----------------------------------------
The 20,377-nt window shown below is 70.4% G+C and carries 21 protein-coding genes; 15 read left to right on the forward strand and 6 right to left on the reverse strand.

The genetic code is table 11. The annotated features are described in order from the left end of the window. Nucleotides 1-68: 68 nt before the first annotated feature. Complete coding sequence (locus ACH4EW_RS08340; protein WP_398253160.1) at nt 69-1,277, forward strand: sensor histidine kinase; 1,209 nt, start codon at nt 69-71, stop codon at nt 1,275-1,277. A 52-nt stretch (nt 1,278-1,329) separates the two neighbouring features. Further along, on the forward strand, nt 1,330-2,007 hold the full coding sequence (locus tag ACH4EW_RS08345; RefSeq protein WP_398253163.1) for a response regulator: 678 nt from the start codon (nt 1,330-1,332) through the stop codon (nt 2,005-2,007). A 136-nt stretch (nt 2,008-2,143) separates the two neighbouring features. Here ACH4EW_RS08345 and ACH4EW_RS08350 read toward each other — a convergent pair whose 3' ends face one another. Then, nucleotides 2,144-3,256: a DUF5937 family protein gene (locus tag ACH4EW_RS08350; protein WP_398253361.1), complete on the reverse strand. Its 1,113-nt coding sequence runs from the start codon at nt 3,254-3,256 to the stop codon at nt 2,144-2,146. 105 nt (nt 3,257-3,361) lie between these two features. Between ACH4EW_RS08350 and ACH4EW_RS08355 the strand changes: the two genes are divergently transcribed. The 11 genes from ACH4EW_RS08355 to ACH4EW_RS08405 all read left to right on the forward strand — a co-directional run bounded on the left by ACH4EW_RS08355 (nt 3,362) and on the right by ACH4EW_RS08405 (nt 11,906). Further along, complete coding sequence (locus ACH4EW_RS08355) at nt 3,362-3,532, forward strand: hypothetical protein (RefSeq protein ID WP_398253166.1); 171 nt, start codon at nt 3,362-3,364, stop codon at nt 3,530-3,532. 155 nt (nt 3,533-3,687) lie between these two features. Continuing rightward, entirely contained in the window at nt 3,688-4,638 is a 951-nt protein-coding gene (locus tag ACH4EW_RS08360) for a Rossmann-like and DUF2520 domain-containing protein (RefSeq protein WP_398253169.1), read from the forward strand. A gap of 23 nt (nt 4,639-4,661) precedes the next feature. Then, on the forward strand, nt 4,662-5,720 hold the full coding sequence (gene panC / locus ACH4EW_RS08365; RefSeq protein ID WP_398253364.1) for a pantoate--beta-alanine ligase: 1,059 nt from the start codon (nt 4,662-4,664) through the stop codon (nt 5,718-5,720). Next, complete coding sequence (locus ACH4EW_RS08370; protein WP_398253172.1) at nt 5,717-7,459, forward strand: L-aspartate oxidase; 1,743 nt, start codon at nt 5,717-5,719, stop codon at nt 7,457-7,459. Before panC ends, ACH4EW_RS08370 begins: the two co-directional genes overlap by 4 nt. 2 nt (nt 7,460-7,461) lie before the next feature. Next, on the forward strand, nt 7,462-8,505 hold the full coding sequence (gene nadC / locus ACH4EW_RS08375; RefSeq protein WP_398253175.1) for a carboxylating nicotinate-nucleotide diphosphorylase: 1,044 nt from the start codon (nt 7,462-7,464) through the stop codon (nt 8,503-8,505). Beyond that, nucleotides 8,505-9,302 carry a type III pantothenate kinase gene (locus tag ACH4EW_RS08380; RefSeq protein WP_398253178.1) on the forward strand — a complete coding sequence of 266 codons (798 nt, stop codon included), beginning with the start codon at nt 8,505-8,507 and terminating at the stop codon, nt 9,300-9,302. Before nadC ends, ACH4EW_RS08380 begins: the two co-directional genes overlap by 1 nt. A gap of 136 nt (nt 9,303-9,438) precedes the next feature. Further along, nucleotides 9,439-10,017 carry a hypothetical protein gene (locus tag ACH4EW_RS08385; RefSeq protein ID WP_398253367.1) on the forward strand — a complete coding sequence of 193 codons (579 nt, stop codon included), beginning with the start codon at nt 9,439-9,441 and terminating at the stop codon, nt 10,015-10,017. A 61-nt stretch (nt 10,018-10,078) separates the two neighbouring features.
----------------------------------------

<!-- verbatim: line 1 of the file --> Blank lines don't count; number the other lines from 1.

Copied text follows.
The 20,377-nt window shown below is 70.4% G+C and carries 21 protein-coding genes; 15 read left to right on the forward strand and 6 right to left on the reverse strand.